By T.J. Maglio
For many American anglers, the growth of their fishing passion is an organic process. Whether introduced to the sport by fathers, grandfathers, summer camps, boy scouts, or any of the other innumerable ways - Americans are lucky in that we have almost as many paths into the sport as we have acres of fish-filled water.
For Japanese anglers, the path to freshwater fishing is much more difficult. There are far fewer lakes, a much denser population, stringent rules on public access, and a federal government that recently declared the largemouth bass an invasive species that needs to be eradicated.
Those factors didn’t stop Yamamoto staffer Wataru Iwahori from developing that passion just as strongly as any stateside angler - and a single bass he caught when he was 15 years old ignited a passion that has taken him on a journey that recently landed him the Co-angler Angler of the Year on the FLW’s Northern Costa series.
For Iwahori, the AOY crown was the culmination of a lot of hard work, miles and miles of travel, and verification that he’s on the right path to fulfilling his career goals. “At the Costa level, all the best local sticks compete along with tour pros,” Iwahori said. “So in some ways, the competition is actually tougher than at tour level events (Wataru also fished the 2018 season as an FLW Tour Co-Angler). To win AOY was huge, because it means that I was able to compete with the best on their home waters and come out on top.”
Drop Shot was the key
With tournaments on Lake Erie, Lake Champlain, and 1,000 islands, the 2018 Northern Costa series set up as a smallmouth dominating circuit, so it’s no surprise that the drop-shot was key to his 4th place finish at 1,000 Islands – which iced his AOY crown.
Although he caught fish on a chatterbait and a spybait in the tournament – it was a drop shot that sealed the deal on day 3, bringing in a day best 17-1. It was the third heaviest weight overall on the final day, and it was enough to move him from 10th to 4th – solidifying the AOY win.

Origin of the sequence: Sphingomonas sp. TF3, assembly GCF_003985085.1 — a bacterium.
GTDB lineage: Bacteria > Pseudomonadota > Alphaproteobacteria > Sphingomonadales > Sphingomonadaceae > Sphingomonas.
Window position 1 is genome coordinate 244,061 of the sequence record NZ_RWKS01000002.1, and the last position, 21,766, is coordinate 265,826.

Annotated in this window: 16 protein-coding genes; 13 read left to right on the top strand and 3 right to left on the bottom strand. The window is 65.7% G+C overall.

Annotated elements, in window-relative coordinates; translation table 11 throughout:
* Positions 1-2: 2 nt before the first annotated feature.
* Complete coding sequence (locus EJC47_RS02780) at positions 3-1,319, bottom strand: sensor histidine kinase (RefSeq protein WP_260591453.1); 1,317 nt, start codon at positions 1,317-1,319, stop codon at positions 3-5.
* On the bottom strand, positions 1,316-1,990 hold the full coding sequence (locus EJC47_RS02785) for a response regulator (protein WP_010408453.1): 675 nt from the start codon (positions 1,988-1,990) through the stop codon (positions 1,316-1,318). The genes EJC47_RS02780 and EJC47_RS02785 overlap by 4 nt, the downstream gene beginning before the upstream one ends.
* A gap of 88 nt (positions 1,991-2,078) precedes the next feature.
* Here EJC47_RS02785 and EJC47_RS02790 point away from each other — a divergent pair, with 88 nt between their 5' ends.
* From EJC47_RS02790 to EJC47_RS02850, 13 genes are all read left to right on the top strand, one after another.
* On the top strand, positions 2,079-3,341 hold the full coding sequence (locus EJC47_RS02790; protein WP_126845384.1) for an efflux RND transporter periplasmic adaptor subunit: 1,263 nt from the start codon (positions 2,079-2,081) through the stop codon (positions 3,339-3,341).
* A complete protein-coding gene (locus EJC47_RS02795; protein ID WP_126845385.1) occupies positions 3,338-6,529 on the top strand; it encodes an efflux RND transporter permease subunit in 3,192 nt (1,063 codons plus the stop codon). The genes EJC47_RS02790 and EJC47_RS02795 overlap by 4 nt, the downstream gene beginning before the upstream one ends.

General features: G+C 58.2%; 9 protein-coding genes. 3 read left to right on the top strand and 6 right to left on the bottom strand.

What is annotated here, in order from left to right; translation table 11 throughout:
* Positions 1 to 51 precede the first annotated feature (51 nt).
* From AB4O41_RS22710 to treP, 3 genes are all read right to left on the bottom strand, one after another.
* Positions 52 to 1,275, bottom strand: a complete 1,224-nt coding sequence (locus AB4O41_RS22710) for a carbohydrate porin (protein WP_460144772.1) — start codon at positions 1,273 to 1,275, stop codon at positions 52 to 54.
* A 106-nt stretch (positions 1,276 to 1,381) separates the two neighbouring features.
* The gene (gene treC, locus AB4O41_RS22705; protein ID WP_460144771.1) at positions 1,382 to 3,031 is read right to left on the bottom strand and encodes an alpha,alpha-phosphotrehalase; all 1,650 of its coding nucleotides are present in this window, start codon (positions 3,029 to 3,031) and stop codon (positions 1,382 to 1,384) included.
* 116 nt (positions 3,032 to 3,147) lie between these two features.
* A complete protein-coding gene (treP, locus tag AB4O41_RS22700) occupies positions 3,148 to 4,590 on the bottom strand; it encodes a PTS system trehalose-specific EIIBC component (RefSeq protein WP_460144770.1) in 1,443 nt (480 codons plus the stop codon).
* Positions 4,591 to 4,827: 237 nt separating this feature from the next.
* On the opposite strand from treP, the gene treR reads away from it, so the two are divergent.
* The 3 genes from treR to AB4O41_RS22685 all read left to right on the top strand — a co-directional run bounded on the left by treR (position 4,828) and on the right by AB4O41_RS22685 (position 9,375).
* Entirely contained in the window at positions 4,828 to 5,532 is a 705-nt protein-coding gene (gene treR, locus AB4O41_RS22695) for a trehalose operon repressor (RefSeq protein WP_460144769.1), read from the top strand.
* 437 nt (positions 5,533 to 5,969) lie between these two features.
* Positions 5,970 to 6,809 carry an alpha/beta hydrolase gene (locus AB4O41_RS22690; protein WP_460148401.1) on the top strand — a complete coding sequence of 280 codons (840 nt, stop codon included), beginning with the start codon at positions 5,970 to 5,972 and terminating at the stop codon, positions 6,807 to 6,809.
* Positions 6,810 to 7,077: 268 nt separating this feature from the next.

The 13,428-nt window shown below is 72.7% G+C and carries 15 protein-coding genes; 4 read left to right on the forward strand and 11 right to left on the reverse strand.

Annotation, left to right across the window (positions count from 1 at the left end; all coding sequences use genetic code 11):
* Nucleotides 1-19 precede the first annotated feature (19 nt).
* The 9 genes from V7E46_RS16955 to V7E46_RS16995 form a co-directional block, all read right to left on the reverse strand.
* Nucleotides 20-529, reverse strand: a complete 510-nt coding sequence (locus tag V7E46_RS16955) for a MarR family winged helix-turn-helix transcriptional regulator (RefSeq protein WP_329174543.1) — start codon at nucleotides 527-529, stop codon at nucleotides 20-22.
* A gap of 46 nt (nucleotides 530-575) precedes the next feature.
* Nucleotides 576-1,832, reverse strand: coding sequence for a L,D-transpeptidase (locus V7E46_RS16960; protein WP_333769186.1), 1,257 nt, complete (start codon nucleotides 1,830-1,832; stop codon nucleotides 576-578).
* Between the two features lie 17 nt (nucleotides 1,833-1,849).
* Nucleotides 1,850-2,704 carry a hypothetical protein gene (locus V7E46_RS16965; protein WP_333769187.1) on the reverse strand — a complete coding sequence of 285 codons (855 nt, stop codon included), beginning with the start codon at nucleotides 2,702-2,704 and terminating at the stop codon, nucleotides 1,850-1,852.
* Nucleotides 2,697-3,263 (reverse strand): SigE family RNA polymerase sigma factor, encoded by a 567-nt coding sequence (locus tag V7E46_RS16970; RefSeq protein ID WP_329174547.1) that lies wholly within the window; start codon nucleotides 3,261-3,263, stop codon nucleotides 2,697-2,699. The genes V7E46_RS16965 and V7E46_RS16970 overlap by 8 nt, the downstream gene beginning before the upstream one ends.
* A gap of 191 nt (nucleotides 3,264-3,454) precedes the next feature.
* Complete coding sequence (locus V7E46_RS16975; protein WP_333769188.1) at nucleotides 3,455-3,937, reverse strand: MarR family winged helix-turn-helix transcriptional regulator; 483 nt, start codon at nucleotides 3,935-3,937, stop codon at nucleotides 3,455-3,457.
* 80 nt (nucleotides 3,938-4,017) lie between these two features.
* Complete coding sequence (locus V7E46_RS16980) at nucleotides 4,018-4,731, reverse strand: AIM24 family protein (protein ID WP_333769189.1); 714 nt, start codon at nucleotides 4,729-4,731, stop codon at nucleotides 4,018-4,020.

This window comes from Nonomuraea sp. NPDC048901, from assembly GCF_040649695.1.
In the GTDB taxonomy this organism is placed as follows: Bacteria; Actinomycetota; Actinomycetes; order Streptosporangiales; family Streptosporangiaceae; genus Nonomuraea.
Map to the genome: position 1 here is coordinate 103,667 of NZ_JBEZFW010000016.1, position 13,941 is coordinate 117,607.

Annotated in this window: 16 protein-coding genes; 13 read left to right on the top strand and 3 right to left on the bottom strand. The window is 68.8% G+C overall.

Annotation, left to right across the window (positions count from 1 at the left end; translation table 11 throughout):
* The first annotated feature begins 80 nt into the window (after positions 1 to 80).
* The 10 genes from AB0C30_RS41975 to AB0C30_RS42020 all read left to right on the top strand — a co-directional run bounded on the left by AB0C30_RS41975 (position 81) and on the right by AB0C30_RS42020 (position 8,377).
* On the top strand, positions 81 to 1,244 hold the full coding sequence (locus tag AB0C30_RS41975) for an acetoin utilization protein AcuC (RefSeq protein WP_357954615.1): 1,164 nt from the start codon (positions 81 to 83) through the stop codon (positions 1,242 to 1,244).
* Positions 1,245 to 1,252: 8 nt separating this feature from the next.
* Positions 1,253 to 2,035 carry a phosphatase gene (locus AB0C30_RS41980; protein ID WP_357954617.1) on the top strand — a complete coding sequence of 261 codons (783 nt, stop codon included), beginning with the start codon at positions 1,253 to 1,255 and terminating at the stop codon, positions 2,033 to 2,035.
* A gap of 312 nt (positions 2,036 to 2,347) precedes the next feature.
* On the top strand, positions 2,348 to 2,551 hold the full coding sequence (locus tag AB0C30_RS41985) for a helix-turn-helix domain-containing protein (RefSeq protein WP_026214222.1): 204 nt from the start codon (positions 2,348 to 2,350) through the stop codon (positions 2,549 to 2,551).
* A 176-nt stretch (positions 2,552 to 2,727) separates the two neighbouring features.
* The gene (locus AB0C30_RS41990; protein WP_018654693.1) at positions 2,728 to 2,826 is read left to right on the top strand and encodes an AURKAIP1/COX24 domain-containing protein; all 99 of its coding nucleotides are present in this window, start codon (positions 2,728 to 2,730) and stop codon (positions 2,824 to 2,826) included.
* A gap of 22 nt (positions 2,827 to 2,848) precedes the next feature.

“On day three Lake Ontario was off-limits, which is what made the fishing tougher for everyone,” Iwahori said. “Fortunately, the drop shot catches bass anywhere, and I was able to get enough big fish to jump a bunch of other good anglers.”
Iwahori’s drop shot setup was fairly simple. He used a 7 foot JDM version Gamakatsu rod, an Abu Garcia Revo MGX spinning reel spooled with 14 pound Berkley Vanish Revolution, and a ½ ounce drop shot weight.
On the business end, he used either a Yamamoto Shad Shaped Worm, or the Yamamoto Sanshuo, which does an excellent job imitating the invasive round goby – something he’d figured out in practice with his traveling partner, Gary Yamamoto.
“Gary caught a couple gobies in practice,” Iwahori said. “I was looking at them and laid one next to a green pumpkin Sanshuo, and it really looked good. It also gives the fish a different profile, and it’s something that a lot of other anglers wouldn’t think to throw.”
It’s been a long road
For Iwahori, the AOY crown has been a long time coming. Living in Japan, it’s not easy for young anglers to get to the states and compete. Prior to this year, he fished the FLW tour as a co-angler in 2013 and 2017 and had some successes, but being able to actually win AOY, as well as finish inside the top-10 in all three events is something he hopes will be able to allow him to keep fishing in the states, as well as jump over to the pro side.
“I fished tournaments on the pro side in Japan,” Iwahori said. “But those are getting harder and harder to compete in with the government’s crackdown on bass as an invasive. Because of that, the whole industry has been affected, and there are way less opportunities to succeed. I’ve been successful on the co-angler side, so now I want to show I can compete on the pro side.”